How do you get so many people to join health clubs without incentives?
In every country where CHCs have been started the certificate has been enough to attract large numbers of membersetween 50 to 200 members in each health club.
They not only to join the clubs, in large numbers but at least half of the members manage to complete all of the 20-24 sessions.
Why do people join Community Health Clubs?
TO GET A QUALIFICATION: It is surprising but a simple certificate is all the incentive there is to attend 24 sessions, week after week for 6 months.
FOR LOVE OF KNOWLEDGE: Research in Zimbabwe amongst community members shows without any doubt that knowledge in itself is highly valued.
TO HAVE MEMBERSHIP CARDS: when people see the card listing all the topics, they are convinced of the seriousness of the programme.
TO HAVE FUN: There are a series of participatory activities using illustrated cards which provoke discussion and involve every member in the club.
TO SOCIALISE: When all your friends and nieghbours join, you will want to join too.
Why dont you call them Mother’s Clubs?
A CHC is a place where women can, and do, express themselves individually and as a group; where they gain confidence in their solidarity and make informed decisions. A woman by herself is often fairly powerless in traditional society. However, women as a group can be a dynamic force for change. Many women derive their pleasure from the obviously feminine solidarity within the group and can often talk more freely together without their dominant male relatives. Family health care in traditional African society is typically a woman’s duty and health clubs are often perceived as primarily women’s business. It is for this reason that in many clubs over 80% of the members are women.
However, the most successful clubs are often those that involve the whole community and are not just groups for women. The weekly sessions can become an important forum where both men and women can share ideas as equals and taboos can be modified, helping to break many gender barriers. Husbands and wives who attend as couples are held up as progressive people. Young men are often enthusiastic members in the clubs and the village elders who may seem to sit passively at the back of the proceedings arein fact essential according to traditional culture, in that they can provide public endorsement of the objectives of the health club if they are converted to the importance of good hygiene.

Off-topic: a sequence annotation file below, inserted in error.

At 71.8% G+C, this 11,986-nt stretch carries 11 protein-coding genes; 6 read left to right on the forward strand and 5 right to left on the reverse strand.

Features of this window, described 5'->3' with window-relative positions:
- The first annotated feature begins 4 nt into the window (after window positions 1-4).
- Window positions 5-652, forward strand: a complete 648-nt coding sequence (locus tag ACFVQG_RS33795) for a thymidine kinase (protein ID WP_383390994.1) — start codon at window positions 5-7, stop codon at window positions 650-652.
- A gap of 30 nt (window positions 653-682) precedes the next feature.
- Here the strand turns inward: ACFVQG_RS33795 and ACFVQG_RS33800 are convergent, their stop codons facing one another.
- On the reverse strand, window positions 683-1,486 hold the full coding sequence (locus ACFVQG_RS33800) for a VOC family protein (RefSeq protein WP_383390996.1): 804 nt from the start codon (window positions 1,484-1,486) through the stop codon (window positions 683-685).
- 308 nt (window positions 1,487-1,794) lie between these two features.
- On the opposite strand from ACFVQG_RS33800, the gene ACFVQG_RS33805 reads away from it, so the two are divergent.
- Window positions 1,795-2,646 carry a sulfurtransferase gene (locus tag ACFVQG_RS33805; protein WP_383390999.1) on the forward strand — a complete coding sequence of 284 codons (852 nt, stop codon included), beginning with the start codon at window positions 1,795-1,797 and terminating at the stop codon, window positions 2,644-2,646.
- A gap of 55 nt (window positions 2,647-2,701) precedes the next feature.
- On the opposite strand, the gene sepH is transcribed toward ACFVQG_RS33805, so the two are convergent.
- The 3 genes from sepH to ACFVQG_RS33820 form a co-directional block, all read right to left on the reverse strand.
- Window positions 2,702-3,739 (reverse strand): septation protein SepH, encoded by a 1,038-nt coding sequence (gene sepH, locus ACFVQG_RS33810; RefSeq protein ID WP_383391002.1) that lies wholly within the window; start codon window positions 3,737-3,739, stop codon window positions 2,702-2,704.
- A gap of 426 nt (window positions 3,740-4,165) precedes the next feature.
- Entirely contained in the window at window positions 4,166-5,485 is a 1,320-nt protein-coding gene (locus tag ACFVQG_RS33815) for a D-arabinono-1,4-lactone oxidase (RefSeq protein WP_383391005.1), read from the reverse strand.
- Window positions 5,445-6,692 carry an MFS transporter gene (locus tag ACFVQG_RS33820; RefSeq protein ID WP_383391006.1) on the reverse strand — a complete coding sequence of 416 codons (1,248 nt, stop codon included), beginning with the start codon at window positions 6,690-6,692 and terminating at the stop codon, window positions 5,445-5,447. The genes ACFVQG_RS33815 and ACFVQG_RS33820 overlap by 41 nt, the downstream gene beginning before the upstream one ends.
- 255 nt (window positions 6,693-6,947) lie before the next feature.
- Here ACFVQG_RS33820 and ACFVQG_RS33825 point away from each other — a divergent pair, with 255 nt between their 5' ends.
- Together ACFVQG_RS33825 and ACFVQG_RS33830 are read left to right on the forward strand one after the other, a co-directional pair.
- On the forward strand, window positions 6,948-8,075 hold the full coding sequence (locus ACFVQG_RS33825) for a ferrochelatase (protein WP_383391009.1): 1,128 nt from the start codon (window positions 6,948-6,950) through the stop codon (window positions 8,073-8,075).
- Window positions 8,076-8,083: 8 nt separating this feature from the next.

The members of a health club are bonded by a common ethos and can identify each other by their practices and beliefs, almost like a church congregation. As dedicated members attend every week, facilitators can build upon their health knowledge. This knowledge can then be reinforced by additional information until in six months they, the club members, become experts themselves. The peer pressure within the club develops a shared understanding, common ethos and objective, and genuine commitment to change. By calling it a community health club, we emphasize that they are for the whole community, not just women. Health is a public issue and men are essential to ensuring the control of communicable diseases.